Reflecting on Isaiah 2: 1-5
When the war against Ukraine began on February 24th of this year, some friends asked if I would write a prayer for the Ukrainians, every day until the war ended. “Sure,” I said, “It looks like it’s only going to last a couple of weeks.” And so I wrote a prayer every day. I subscribed to an extra New York Times edition that gives daily updates on the war.
And by Pentecost (June 5th) I knew that I couldn’t do it anymore. I couldn’t stare at that darkness one more day. I couldn’t make myself know about the war. I cried “Uncle,” and almost immediately the sadness began to lift.
I remembered that the other day, when a kind friend said, “Kathy, I want you to send LIGHT to Putin.” And I realized that the opposite had happened. The more light I tried to send, the darker my world became.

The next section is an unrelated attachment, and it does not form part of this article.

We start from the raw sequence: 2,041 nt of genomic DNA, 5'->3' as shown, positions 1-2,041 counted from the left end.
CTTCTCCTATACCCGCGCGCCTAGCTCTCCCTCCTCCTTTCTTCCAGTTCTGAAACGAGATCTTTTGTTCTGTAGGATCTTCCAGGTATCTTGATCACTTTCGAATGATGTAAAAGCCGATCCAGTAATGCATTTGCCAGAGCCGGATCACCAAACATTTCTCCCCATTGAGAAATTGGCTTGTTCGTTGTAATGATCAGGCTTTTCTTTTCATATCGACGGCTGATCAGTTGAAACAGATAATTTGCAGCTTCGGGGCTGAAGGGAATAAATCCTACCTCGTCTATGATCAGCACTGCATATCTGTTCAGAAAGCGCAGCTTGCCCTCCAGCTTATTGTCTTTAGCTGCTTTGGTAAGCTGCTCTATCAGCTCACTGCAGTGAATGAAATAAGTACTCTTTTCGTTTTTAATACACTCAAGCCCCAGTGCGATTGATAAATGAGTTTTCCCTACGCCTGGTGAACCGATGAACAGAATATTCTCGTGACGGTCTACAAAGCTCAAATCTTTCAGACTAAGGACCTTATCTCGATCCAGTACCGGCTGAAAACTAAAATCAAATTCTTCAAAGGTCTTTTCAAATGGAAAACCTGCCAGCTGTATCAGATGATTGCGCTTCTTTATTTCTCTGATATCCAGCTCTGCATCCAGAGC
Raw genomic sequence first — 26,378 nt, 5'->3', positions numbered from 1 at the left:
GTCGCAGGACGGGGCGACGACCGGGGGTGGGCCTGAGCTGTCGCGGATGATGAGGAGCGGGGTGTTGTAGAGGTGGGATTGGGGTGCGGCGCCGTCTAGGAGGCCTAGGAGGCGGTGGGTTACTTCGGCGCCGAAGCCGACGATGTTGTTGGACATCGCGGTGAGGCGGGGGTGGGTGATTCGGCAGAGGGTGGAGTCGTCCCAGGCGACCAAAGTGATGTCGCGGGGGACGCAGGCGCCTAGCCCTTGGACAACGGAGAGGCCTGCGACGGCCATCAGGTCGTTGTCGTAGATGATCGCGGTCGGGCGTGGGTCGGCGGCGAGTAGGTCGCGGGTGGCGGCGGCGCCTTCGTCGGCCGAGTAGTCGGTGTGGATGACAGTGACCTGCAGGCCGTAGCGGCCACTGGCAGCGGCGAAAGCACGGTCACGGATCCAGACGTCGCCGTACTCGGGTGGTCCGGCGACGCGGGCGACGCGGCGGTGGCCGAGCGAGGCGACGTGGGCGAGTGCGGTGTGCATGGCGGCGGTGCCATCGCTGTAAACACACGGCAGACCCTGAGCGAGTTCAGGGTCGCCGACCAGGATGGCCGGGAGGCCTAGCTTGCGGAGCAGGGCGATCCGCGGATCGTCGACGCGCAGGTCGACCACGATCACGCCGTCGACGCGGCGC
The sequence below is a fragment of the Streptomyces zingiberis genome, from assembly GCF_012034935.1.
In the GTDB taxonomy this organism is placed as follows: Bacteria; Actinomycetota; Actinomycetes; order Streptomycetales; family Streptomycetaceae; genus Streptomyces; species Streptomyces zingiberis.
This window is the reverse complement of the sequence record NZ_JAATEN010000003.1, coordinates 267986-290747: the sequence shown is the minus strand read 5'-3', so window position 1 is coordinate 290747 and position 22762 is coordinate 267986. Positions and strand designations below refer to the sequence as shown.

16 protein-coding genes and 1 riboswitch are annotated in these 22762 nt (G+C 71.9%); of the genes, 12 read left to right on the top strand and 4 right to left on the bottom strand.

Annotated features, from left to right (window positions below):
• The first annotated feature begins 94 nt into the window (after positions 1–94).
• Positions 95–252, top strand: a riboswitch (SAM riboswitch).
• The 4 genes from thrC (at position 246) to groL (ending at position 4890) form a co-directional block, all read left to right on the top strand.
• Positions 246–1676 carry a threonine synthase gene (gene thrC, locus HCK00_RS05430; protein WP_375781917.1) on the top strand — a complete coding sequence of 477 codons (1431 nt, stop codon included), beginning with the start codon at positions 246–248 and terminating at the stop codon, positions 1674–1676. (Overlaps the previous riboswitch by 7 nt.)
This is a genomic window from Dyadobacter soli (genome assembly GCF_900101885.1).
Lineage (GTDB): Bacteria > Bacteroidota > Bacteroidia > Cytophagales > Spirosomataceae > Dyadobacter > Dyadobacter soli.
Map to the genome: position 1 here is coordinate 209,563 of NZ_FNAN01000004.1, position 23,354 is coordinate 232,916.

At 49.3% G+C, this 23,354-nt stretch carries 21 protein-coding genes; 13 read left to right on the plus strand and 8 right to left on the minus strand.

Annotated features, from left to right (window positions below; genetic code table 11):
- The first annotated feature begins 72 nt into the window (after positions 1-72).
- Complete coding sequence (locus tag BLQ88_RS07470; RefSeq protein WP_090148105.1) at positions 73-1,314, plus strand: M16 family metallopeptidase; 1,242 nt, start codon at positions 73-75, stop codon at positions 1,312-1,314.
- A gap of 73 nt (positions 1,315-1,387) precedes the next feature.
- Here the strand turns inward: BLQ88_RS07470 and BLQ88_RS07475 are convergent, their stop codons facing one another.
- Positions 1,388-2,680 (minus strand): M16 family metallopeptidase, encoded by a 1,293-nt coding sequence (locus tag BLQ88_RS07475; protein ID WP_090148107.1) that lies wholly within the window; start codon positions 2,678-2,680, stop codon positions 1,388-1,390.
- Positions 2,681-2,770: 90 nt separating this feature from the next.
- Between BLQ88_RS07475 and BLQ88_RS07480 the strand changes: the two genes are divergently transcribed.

It’s Advent now, and the war is still raging. I let those Advent readings shine a flashlight into my heart, seeking out the darkness, and exhorting me to work towards the day when “nations shall not train for war again” (Is. 2:4).
The great scripture scholar John McKenzie, SJ, says this: “Paul advises the Romans to live now what they want forever.” That’s it exactly, isn’t it? Live right this minute what you want forever to look like. For Paul, that meant giving up the allure of darkness, of illicit sexual unions, of drunkenness. Live today how you want every day of eternity to be.
I want the war to end, today. I re-commit to daily prayer for this, because peace today is what I want for every day of eternity.
How are you living now what you want forever?
Kathy McGovern ©2022